A number of offences can only be committed in public places. These include possession of offensive weapons or bladed articles. The statutory definition of “public place” contained within the Prevention of Crime Act 1953 at section 1(4) states it ‘includes any highway and any other premises of place to which at the material time the public have or are permitted to have access, whether on payment or otherwise’.
In the case of Knox v Anderton  11 WLUK 98 the court held that the upper landing of a block of flats to which members of the public have access without hindrance can be a public place. Whereas the case of Williams v DPP  2 WLUK 69 in which it was held that The landing areas of a residential block to which access is controlled does not constitute a “public place”.
Considering these two cases in isolation one would be forgiven for thinking the issue of whether the communal area of a block of flats is public or private hinges on the question of whether the public can gain access without hinderance. For example the absence of some physical barrier such as a buzzer system or a locked door. This is not, however, the determining feature of whether an area is a public or private place.
A more detailed consideration of the facts of Knox v Anderton show that the block of flats in question was fairly unique in that it was a series of blocks of flats contained within an estate with numerous connecting stairways and walkways between them. Of more importance, at one end of the estate was a main railway line and at the other there was a shopping precinct and a community centre. There was evidence that people, other than residents of the flats or their guests, would use the walkways as a thoroughfare from the station to the shopping precinct and that the owner of the flats had acquiesced in its public use. The fact that members of the public did use landings as a shortcut through the estate meant that it was a place that the public had and were permitted access to.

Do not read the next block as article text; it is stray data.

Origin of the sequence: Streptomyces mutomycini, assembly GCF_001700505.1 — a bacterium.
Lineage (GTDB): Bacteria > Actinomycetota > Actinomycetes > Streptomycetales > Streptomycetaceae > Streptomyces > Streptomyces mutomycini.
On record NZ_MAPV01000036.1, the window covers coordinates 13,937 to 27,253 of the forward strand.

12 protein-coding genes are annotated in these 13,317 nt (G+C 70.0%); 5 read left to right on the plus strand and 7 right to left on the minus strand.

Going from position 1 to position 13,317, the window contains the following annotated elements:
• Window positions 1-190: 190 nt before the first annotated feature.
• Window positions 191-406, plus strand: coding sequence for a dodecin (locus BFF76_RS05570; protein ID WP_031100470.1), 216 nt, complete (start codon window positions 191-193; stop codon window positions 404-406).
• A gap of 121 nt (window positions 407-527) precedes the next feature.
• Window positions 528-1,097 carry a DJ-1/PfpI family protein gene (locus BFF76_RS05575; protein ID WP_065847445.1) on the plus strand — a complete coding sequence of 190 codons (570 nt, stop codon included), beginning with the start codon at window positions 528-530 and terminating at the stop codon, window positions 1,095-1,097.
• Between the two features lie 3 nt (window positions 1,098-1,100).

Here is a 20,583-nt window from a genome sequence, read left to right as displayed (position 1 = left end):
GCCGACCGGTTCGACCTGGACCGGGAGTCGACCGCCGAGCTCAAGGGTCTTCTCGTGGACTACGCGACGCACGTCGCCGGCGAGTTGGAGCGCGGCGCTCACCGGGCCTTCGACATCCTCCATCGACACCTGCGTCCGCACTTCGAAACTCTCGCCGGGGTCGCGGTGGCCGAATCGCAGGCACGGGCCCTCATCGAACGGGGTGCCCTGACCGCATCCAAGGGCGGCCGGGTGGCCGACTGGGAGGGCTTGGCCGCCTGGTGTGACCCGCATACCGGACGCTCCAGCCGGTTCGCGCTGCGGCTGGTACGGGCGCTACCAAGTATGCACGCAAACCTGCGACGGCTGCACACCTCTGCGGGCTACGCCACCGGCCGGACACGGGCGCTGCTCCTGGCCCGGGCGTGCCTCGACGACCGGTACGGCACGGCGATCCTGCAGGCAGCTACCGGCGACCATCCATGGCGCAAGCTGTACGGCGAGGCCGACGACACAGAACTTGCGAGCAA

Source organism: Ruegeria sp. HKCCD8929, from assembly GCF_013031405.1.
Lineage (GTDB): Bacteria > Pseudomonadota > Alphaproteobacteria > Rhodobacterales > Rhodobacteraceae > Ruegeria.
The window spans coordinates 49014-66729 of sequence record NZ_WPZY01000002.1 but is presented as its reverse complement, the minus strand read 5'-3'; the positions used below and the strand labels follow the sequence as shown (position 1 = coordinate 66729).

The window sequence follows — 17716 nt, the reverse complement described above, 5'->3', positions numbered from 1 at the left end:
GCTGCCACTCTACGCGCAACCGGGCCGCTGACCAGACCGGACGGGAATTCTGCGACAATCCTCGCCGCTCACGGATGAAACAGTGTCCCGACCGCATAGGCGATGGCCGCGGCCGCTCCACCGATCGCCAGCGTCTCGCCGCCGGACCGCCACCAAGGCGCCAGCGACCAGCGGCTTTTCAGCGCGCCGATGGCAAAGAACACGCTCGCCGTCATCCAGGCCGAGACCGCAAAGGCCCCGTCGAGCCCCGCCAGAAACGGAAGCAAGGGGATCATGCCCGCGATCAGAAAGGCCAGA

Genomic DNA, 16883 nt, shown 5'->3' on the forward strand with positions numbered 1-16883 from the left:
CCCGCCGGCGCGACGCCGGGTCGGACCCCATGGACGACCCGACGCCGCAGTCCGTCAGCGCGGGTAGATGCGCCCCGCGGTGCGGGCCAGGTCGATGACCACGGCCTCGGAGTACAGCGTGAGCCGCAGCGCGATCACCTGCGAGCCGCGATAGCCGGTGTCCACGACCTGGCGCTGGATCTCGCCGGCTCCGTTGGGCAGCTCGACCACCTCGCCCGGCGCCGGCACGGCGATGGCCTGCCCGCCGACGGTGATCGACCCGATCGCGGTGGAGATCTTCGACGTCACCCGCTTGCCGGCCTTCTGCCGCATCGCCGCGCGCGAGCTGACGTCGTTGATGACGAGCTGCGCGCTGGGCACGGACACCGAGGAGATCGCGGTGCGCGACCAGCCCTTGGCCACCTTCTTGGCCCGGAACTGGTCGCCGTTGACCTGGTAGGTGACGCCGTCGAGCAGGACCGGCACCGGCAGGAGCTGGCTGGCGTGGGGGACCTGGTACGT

The case of Harriot v DPP  EWHC 965 (Admin) gives further clarification. This case involved a resident of a hostel who took a knife out of the hostel and into the ‘forecourt’ of the hostel between the hostel and the road. The High Court held that the District Judge hearing the case had been wrong to convict the defendant on the basis that the area between the public road and the hostel was a public place because, amongst other reasons, members of the public could access the area unimpeded as there was no gate separating the area from the road.
Lord Justice Sedley held that unimpeded access was not enough to turn a private place into a public place. Places are either, on the face of it, public or private. Whether an ostensibly private place became a public place hinged on whether the general public did in fact have access to the place as in Knox v Anderton.
It is therefore unlikely that communal areas of blocks of flats will be considered public places unless the prosecution produce evidence that the general public have access to them in their capacity as members of the public.